General Commentary ARTICLE
Response: Commentary: Greater Emotional Gain from Giving in Older Adults: Age-Related Positivity Bias in Charitable Giving
- 1Department of Psychology, University of Gothenburg, Gothenburg, Sweden
- 2Department of Behavioural Sciences and Learning, Linköping University, Linköping, Sweden
- 3Decision Research, University of Oregon, Eugene, OR, USA
- 4School of Business and Management, Queen Mary University of London, London, UK
by Hargis, M. B., and Oppenheimer, D. M. (2016). Front. Psychol. 7:1075. doi: 10.3389/fpsyg.2016.01075
We thank Hargis and Oppenheimer (2016) for their interesting commentary to our article (Bjälkebring et al., 2016). Age-related changes in decision making are indeed a relatively unexplored phenomenon especially when it comes to more specific decision situations such as prosocial acts.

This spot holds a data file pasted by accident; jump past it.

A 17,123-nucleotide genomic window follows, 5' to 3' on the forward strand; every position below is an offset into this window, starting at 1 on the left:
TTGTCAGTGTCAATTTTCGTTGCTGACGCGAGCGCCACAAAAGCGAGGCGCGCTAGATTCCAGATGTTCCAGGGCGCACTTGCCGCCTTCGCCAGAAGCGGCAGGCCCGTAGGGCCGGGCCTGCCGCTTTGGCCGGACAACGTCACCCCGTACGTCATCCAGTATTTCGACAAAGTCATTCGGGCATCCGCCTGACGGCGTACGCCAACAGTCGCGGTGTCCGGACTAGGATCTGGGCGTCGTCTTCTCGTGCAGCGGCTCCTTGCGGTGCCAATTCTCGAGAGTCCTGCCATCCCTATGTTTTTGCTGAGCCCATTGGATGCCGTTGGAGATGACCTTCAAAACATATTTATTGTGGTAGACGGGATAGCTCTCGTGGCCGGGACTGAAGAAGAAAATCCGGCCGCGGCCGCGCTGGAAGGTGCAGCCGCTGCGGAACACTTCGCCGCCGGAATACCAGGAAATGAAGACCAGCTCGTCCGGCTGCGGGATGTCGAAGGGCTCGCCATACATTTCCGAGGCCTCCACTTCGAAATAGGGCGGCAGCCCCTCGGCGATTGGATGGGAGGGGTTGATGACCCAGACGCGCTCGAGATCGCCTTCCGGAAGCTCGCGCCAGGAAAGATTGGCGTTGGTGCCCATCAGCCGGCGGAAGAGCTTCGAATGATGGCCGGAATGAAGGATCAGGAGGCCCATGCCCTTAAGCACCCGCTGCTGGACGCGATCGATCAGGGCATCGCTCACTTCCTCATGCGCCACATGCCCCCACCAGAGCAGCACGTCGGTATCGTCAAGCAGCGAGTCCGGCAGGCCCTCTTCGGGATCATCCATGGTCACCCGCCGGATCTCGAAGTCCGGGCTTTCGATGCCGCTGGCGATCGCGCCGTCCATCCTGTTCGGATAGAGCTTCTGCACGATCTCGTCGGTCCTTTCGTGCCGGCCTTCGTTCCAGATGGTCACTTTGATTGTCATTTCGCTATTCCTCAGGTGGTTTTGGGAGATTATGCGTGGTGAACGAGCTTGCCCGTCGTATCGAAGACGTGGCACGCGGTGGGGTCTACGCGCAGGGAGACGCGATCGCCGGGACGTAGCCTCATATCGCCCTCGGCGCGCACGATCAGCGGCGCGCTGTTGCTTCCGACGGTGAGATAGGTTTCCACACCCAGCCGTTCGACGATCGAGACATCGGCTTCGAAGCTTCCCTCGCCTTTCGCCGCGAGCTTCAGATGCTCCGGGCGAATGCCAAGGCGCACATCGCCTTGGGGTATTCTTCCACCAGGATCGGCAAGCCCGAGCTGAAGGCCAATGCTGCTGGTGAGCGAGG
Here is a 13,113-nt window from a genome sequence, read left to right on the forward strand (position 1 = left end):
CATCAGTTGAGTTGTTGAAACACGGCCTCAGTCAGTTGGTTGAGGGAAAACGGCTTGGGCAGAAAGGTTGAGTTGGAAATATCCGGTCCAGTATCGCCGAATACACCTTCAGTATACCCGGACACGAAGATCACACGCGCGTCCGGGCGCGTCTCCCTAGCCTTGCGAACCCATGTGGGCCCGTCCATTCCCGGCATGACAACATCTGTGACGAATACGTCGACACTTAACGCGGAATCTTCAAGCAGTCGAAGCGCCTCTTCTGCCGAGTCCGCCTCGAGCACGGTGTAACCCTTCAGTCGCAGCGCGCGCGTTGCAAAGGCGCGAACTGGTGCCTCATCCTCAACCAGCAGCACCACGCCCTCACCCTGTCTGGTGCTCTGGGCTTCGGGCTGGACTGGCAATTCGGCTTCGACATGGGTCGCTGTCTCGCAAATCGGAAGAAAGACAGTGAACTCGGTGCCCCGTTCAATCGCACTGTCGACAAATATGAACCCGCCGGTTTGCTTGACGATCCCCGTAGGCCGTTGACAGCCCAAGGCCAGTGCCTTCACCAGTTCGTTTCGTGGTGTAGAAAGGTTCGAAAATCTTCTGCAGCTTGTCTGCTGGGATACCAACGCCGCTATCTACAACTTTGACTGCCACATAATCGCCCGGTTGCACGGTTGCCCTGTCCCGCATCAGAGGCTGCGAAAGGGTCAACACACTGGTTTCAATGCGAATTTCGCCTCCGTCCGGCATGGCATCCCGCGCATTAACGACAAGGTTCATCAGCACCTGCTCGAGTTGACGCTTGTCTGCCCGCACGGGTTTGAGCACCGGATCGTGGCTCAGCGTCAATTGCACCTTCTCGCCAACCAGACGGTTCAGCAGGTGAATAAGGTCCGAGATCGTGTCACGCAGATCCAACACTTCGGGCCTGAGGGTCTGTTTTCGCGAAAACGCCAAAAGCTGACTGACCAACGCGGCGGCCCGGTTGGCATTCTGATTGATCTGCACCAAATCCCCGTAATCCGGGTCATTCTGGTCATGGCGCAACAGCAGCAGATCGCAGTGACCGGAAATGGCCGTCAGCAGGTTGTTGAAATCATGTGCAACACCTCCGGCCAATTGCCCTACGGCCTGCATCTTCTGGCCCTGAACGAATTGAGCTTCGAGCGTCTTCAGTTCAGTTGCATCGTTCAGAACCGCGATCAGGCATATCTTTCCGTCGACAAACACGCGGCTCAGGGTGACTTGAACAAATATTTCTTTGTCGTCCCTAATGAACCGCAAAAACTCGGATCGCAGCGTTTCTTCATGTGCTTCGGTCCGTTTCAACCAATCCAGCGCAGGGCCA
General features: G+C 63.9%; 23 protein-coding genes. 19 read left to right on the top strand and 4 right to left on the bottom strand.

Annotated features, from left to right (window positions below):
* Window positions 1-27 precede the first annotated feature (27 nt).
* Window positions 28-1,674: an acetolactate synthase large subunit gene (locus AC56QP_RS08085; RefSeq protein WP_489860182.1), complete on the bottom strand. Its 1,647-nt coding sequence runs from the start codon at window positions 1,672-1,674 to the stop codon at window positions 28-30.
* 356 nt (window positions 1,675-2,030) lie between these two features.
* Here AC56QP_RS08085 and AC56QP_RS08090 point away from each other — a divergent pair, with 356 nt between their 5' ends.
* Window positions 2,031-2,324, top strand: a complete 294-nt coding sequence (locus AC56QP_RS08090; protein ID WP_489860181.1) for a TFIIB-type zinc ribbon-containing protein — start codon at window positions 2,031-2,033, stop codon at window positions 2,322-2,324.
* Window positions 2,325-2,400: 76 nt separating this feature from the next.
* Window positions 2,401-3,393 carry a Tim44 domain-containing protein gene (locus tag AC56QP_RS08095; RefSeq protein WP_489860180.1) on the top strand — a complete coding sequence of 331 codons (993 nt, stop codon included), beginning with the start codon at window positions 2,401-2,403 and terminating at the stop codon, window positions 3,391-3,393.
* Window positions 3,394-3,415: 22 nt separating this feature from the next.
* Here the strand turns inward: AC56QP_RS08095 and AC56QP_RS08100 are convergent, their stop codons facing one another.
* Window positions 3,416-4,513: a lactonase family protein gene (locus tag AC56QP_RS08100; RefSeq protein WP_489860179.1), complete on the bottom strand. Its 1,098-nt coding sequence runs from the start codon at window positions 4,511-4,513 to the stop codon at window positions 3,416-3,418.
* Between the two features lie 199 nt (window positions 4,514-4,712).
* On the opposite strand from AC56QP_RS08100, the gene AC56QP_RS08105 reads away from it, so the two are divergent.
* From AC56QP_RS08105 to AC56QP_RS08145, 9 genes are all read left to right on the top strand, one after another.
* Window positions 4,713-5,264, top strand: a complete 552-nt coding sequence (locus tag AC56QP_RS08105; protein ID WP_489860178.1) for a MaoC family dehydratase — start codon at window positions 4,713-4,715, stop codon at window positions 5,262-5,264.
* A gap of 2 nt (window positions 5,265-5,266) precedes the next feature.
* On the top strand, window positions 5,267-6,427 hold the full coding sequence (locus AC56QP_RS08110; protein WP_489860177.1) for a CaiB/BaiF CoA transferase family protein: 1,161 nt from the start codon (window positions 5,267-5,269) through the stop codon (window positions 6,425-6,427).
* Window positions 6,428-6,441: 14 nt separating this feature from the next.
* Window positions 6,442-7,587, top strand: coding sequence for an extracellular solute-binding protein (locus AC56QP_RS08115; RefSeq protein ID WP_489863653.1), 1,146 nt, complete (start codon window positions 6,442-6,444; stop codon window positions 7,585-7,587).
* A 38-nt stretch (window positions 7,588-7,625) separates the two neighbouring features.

Prosocial behaviors are distinct in the way that they feature both positive and negative emotions, moral considerations as well as other highly cognitive determinants (i.e., calculations of utility and efficacy). When it comes to the influence of age related cognitive decline on decision making earlier studies (i.e., Salthouse, 1996) most probably have overestimated this decline due to cohort differences (i.e., The Flynn Effect; Rönnlund and Nilsson, 2009) and newer longitudinal studies (i.e., Rönnlund et al., 2005; Gerstorf et al., 2011) suggest that the cognitive decline associated with normal aging does not have much functional impact until the last decade in a person's life, this is especially evident in time to death models (Thorvaldsson et al., 2008). In addition, “cognitive decline” might be too broad of a term to describe what happens during the life-span, results from the Baltimore Longitudinal Study of Aging suggest that longitudinal cognitive aging of executive and memory functions is not a uniform process but a heterogeneous one (Goh et al., 2012). However, recent research has shifted from investigating age-related cognitive decline to investigating age-related cognitive changes, for example the positivity bias seems to be connected not to cognitive decline (i.e., degradation) but to cognitive changes (i.e., motivation; Kalenzaga et al., 2016). Additionally, evidence exists that there are tangible cognitive processes that differ between older and younger adults, for example the use of gist and verbatim memory processes (Flores et al., 2016). Largely, emotional maturity processes as well as life experience seem to improve decision making throughout the lifespan and research suggest that people peak as decision makers in the second half of the lifespan (Strough et al., 2015). Interestingly, current research into risk taking has suggested that changes in risk taking could be consistent with age-related dopaminergic decline (Rutledge et al., 2016). That being said, people continue to make decisions late in life, one example being a person's final will and testament, a major consideration regarding prosocial giving. Hence, a life-span view of age related biological, cognitive, motivational, and emotional change and decline is needed. When it comes to prosocial decisions specifically, not much research have been conducted related to age related changes. However, there are some age-related differences that could be expected based on current theories and findings. One of these is the compassion fade, meaning that more emotions are elicited toward one victim compared to many (Västfjäll et al., 2014). Additionally, young and old could possibly differ when it comes to moral considerations, such as the valuation of lives (Dickert et al., 2012).